France centre Tony Marsh believes England have the complete package for World Cup glory.
The New Zealand-born midfielder was on the receiving end as Martin Johnson's men prevailed 24-7 in Sunday's semi-final.
Marsh shows his despondency after losing in the semi-final
And despite predicting a "pretty close call" against Australia, Marsh believes England are capable of taking the hosts' crown.
"Australia played really well against the All Blacks and are are going to be hard to beat on home soil," Marsh told the BBC Sport website.
"But England definitely have something, and to me they are probably the more complete side.
"They are very strong up front, good at the set-pieces and have guys that will go forward all the time.
"The backline is pretty handy as well and, with a guy like Jonny Wilkinson, they are always going to score points."
France were repeatedly punished for their mistakes as England's fly-half reaffirmed his standing as the world's premier points scorer.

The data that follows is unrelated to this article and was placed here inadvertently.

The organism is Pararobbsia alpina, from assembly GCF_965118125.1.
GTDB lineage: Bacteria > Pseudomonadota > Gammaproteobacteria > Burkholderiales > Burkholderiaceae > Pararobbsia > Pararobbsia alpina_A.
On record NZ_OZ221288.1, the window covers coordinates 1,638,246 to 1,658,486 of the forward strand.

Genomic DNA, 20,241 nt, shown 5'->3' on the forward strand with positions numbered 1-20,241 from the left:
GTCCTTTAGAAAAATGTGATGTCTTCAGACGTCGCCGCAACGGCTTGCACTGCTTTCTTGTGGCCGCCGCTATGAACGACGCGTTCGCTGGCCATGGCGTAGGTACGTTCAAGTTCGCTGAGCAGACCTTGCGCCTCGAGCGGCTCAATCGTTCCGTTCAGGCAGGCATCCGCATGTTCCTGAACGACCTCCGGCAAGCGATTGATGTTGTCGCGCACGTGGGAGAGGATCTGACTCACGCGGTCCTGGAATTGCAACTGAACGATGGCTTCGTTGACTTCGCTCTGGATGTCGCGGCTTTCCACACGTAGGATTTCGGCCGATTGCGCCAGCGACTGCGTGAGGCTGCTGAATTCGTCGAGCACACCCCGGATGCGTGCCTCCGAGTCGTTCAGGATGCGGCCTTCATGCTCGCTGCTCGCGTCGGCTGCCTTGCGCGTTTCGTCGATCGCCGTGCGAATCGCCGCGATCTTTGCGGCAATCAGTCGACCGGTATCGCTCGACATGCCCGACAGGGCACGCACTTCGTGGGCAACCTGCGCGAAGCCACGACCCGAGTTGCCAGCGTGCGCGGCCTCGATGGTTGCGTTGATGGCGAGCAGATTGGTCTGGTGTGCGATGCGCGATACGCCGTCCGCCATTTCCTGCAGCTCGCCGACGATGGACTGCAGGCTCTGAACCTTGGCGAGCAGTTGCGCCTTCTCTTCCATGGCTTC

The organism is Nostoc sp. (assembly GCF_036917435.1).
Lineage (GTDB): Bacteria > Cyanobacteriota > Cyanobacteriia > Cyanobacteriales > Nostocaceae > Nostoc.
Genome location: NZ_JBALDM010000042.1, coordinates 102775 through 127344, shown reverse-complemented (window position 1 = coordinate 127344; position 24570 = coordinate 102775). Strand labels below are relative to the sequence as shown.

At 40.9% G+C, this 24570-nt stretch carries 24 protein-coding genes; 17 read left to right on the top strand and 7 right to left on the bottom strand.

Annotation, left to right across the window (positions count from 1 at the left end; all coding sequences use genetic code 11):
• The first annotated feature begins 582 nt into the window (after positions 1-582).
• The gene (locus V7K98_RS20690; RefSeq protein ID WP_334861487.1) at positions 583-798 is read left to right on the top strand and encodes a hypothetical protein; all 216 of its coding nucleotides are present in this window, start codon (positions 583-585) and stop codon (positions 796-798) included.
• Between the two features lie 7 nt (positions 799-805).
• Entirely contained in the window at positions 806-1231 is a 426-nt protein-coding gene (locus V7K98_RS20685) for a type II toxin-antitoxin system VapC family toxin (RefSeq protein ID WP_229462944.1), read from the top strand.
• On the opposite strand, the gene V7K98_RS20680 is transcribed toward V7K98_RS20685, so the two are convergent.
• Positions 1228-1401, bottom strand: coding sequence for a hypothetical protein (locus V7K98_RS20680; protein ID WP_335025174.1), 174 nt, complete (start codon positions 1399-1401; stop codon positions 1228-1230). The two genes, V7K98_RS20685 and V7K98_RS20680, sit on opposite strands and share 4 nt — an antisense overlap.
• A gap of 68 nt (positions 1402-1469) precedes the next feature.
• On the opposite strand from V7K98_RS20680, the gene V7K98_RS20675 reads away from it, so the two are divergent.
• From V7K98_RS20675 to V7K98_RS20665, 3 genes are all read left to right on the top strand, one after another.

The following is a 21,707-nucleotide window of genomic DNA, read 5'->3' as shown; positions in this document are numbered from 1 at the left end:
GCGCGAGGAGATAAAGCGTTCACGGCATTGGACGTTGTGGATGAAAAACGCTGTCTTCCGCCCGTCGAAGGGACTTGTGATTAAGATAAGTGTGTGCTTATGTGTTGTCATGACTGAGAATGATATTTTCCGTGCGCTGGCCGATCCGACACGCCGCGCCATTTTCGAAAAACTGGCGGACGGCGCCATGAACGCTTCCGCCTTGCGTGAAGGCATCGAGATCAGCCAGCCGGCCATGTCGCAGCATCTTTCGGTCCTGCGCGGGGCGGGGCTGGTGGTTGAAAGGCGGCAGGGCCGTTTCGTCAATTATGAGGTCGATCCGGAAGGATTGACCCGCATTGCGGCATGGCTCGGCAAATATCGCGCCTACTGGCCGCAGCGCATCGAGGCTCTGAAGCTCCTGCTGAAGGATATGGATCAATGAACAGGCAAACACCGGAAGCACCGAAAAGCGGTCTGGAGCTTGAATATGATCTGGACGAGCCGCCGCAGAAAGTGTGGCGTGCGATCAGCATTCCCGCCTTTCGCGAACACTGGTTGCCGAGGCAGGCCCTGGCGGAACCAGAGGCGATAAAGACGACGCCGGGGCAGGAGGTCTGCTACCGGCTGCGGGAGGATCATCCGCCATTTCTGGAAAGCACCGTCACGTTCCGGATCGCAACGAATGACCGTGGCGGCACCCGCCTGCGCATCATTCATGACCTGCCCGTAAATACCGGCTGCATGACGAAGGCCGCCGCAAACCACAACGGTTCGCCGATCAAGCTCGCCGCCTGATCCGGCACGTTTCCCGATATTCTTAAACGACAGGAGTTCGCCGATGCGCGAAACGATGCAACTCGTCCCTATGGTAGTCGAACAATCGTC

"Wilkinson has had a lot of critics, especially in the last couple of weeks, and I think he answered those," Marsh reflected.
"The hard part about it was that every time they came into our half they seemed to score points, and that is the sign of a good team.
"But the biggest thing going for them is still their defence.
"They move up so quickly, especially in midfield, and it is so hard to score points against them.
"It puts pressure on you as a team and we didn't handle that pressure well."
Marsh admitted he felt victory was slipping away from France in the wet conditions as early as half-time.
And despite his admiration for England, the 31-year-old believes the pain of defeat was all the harder for much of it being self-inflicted.
"We prepared well but, once we were on the field, we really struggled and things fell apart," he said.
"If you play to your ability then you can accept that, but we made far too many mistakes.
"We were quite consistent in the tournament but we probably haven't played to our full potential, which is hugely disappointing."
Marsh must now turn his attention to Thursday's third-place play-off against his native country.
Having battled to overcome testicular cancer to be at the World Cup, he remains positive about a match many regard as an irrelevance.
"I would rather it was for first place than third," he added. "But from a personal point of view I am looking forward to playing the All Blacks.
"It is probably going to be hard for the boys to get up for the game, but it is the same for New Zealand."